Junia: Mother of Apostles

Junia: Mother of Apostles

“Say hello to Andronicus and Junia, my relatives and my fellow prisoners. They are prominent among the apostles, and they were in Christ before me.” (Romans 16:7)

The case of the disappearing apostle

Junia is often looked at as the case study for the phenomenon of historical silencing of women in Christianity. The first and only named female apostle in scripture, the controversy over her gender and Paul’s label for her as “apostle,” has been a topic of debate among biblical scholars for centuries. After years of disappearance from scripture, Junia has re-emerged in our newest translations, and older translations such as the original NIV, NEB, RSV, NRSV and many more, have corrected their mistakes.[1]

Scholars no longer debate whether Junia was a male or female, or whether or not she was an apostle or just well known to the apostles. Comprehensive scholarly research that has surfaced over the last twenty years has established near unanimous agreement that Junia was a female apostle. But how did this happen? How did a prominent apostle that worked tirelessly and was imprisoned alongside Paul almost disappear completely from scripture? Why is it important for us to understand how and why this happened? In this article I will answer these questions by unpacking the history of Junia's disappearance and reappearance as well as shed light on Junia’s life and ministry; what it most likely looked like, and how she led as a woman that is not only given the title of “apostle,” but is a leader described as prominent among them.

What is an apostle?

The term apostolos in the Greek derives from the verb apostello, which means “to send”. This noun came to mean “one who is sent out as a messenger” or “one who is sent on a mission,” and although some have been taught that only the 12 disciples chosen by Jesus were apostles in the early church this is not true, as many more were given this title in the New Testament .[2][3]  Not only was Junia a woman on a mission who was out in the world spreading the Gospel, she was doing it so well, that Paul says she was the best of the best. John Chrystotom (CE 347-407), an early church father and bishop of Constantiople noted in one of his commentaries: “To be an apostle is something great! But to be outstanding among the apostles--just think what a wonderful song of praise that is! They were outstanding on the basis of their works and virtuous actions. Indeed, how great the wisdom of this woman must have been that she was even deemed worthy of the title apostle.”[4]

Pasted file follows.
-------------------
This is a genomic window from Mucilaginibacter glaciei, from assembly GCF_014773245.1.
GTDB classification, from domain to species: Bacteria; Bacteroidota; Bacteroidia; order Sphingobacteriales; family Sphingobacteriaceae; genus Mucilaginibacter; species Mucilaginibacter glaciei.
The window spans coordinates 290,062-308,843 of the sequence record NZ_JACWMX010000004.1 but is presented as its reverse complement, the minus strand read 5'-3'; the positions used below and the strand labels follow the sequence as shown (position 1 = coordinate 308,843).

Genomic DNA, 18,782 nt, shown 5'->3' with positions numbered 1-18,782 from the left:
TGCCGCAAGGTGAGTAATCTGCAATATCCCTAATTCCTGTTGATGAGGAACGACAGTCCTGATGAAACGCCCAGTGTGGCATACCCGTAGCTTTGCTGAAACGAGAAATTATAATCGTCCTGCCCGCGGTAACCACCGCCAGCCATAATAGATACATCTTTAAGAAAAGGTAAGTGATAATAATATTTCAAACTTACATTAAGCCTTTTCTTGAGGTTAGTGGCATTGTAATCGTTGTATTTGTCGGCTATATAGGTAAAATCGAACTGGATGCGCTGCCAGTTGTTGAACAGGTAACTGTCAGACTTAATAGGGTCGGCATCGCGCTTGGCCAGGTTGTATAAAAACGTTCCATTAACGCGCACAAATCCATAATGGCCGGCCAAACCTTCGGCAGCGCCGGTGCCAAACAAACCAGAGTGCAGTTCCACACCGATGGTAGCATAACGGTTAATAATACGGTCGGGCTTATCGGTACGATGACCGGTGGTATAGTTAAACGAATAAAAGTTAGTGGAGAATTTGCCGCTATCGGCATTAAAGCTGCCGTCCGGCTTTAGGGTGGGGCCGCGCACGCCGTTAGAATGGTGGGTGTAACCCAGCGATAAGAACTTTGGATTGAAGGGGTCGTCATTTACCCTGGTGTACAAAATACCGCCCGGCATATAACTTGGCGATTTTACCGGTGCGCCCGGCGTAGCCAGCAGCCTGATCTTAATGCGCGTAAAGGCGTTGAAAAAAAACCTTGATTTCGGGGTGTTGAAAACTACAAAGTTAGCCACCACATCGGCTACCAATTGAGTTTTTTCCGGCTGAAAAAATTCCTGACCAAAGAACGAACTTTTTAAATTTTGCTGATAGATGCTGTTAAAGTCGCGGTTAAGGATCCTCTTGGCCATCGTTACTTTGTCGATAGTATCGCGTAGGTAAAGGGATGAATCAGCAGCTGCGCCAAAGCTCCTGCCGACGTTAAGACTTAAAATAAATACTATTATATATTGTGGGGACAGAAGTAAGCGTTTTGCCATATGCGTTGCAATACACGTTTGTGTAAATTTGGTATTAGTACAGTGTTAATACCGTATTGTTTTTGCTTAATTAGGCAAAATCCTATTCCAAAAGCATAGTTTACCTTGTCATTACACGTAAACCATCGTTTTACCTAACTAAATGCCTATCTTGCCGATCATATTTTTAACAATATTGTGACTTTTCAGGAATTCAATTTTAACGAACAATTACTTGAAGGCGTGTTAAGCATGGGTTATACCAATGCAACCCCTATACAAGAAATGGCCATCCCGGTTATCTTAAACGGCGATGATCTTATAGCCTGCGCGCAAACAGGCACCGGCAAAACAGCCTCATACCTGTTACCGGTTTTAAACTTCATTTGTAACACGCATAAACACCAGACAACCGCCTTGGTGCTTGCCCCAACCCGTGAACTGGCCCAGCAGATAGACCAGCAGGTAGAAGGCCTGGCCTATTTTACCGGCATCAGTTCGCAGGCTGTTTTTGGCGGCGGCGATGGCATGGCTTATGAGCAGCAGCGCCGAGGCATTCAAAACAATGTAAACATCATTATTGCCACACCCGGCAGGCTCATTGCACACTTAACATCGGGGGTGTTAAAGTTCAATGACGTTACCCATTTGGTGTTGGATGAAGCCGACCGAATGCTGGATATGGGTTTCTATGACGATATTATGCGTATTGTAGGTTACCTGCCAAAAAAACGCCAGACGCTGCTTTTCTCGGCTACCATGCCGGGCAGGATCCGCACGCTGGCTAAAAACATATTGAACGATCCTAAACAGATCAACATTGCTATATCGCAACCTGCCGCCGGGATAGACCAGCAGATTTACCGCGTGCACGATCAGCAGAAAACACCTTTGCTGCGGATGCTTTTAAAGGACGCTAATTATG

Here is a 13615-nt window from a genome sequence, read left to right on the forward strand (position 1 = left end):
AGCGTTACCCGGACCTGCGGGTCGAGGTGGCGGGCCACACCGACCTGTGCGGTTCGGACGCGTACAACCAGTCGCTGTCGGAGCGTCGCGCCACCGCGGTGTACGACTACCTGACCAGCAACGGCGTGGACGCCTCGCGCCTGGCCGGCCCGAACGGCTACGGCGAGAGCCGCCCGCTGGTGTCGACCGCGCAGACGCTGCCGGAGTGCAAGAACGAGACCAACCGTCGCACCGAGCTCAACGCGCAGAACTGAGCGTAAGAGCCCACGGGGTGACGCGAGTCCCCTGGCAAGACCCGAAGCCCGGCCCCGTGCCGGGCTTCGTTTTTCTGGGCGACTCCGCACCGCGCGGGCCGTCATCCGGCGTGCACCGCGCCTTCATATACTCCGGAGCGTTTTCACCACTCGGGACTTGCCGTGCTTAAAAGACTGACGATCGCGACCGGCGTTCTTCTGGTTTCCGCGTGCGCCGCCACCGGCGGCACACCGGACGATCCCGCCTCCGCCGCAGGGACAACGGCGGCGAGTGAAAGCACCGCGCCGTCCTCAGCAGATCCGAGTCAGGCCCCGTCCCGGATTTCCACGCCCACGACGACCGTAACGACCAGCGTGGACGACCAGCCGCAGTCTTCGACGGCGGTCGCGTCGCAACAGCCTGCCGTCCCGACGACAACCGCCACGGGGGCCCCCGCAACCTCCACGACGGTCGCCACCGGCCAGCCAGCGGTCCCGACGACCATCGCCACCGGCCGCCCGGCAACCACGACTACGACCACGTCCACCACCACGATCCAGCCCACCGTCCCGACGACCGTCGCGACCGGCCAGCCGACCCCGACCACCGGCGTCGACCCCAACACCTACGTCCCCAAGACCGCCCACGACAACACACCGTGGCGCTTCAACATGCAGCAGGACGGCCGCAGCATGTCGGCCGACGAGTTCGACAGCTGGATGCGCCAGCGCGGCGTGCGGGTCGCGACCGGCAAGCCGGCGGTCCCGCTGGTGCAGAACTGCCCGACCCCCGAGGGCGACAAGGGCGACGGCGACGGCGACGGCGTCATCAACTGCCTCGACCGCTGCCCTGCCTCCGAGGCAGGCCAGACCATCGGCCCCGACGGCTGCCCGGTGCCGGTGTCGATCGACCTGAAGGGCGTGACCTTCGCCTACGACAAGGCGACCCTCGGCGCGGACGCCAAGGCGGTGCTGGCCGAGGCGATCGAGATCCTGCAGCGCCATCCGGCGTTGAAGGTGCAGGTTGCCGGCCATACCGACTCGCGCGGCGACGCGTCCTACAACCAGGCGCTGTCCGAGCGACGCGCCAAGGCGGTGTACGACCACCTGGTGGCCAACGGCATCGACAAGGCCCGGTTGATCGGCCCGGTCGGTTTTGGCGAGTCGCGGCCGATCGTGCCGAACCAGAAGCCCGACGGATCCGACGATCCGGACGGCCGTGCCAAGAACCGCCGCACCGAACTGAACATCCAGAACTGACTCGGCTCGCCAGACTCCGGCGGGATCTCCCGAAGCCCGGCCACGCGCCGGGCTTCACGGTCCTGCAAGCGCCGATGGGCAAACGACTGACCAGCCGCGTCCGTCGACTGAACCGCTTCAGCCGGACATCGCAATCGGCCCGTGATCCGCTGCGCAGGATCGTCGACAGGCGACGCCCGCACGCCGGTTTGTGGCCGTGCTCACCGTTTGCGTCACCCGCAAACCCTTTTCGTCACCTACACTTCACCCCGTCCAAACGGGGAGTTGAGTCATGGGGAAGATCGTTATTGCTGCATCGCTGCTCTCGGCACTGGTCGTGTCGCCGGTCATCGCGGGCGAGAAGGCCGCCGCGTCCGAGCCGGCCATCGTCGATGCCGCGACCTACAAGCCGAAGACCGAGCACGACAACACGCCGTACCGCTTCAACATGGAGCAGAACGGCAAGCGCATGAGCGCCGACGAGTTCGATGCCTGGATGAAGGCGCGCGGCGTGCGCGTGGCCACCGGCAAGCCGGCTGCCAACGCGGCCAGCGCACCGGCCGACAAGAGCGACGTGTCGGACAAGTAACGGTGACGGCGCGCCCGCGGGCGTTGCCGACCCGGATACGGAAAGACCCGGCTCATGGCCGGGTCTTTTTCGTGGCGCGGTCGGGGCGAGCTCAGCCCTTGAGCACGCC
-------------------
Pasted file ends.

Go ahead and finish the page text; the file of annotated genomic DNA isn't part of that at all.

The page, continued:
Junia the Apostle: Her life according to Paul

Thanks to Paul’s praise of Junia and Andronicus in Romans 16, we are given insight into Junia’s life and ministry. We know she was a fellow Jew that Paul thought of as family. She and Andronicus were imprisoned with Paul, maybe in Philippi (Acts 16:23), or in Ephesus (1 Cor. 15:32).[5] Prison for a woman at this time would have been deeply shameful, dangerous and possibly deadly. Junia would have been confined in a small space with other prisoners, physical tourture was expected. She would have been chained, likely unable to see daylight, use the restroom, cleanse, or protect herself from the guards who were known to regularly rape the imprisoned women. [6]

Junia and Andronicus were among the earliest converts to Christianity, well before Paul became a Christ follower. They had already been spreading the gospel for over twenty years by the time Paul wrote this letter to the Romans.[7] As an apostle, Junia would have engaged in expected apostolic activities such as: teaching (John 14:26; 16:13, Acts 2:37), working miracles (Matt. 10:8), distinguishing between spirits (1 Cor. 12:10), forgiving sins (John 20:23), punishing (Acts 5:1-11), ordaining elders (Acts 14:23), starting and leading churches (1 Cor. 5:3-5; 2 Cor. 10:6, 8, 11; 1 Tim. 1:20), administering sacraments (Acts 6:1; 16:33; 20:11) and even having a say in making laws (Acts 15:29).[8] As a woman, Junia would have had special access to spaces such as private homes, which were the domain of women, to minister and preach in, which the male apostles would have been excluded from.